Writer: Matt Hawkins
Art: Rahsan Ekedal
Image/Top Cow $3.99

Matt C: If you’re picking up Think Tank (and if not, why not?) you may be wondering if this is an entirely necessary purchase, or is it acting as merely a placeholder until the next issue hits the stands. Well, there’s a bit of amusing interaction between Manish Pavi and David Loren, some enlightening character profiles, and a whole bunch of info on DARPA (Defence Advanced Research Projects Agency), elaborating on who they are and what they get up to for those of us largely ignorant of the organization.  So yeah, you may question whether it’s that essential to pick this up, but if you haven’t done so already, here’s the answer for you: yes, it is totally essential for you to pick this book up! It expands and fleshes out the world of Think Tank in a way that will add to the overall reading experience once the series proper gets rolling again, so if you’re having a blast with Think Tank (and, again: if not, why not?) then you really need to get your hands on this fun and informative issue. 8/10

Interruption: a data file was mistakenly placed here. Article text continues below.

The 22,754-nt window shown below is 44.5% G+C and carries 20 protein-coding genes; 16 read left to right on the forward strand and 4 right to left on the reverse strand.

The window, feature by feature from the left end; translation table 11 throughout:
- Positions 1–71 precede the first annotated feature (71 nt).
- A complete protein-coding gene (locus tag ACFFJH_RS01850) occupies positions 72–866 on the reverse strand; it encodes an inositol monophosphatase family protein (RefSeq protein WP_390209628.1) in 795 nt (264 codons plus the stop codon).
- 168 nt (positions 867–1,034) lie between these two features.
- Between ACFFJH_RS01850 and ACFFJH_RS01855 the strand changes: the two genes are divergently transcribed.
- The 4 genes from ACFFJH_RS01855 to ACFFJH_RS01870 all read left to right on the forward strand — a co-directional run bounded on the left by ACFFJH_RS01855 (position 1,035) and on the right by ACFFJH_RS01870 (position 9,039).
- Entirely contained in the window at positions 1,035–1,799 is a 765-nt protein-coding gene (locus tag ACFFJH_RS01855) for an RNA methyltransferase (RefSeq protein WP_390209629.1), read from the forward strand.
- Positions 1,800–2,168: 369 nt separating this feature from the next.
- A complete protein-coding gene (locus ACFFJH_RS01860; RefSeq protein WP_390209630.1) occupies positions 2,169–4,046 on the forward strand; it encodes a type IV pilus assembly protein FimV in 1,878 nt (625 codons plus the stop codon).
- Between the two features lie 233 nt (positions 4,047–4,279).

Writer: Jay Faerber
Art: Koray Kuranel
Image $2.99

Stewart R: Only last week I’d finally managed to get in a solid back to back reading of issues #2 and #3 of this thriller and was looking forward to seeing just how Faerber intended to wrap things up in the finale. Unfortunately, rather than getting a fresh or innovative conclusion, Faerber resorts to cliched genre lines and dare I say it, offers up a big old telegraphed clue far too early in this last issue that leaves this a series where the journey was more enjoyable than the eventual destination. Had this been a longer series I’m guessing he may have had a little more room for maneuver and the chance to throw out some neat red herrings and false plot threads that could have kept this reader guessing to the very end. As it is, I just read through and all of my assumptions were pretty much realised. A rooftop standoff definitely helps to raise the tension and I like the way that Faerber conveys that clear sense of a hollow victory, but I can’t help feeling that there was a better ending just waiting to burst out of this promising story. 4/10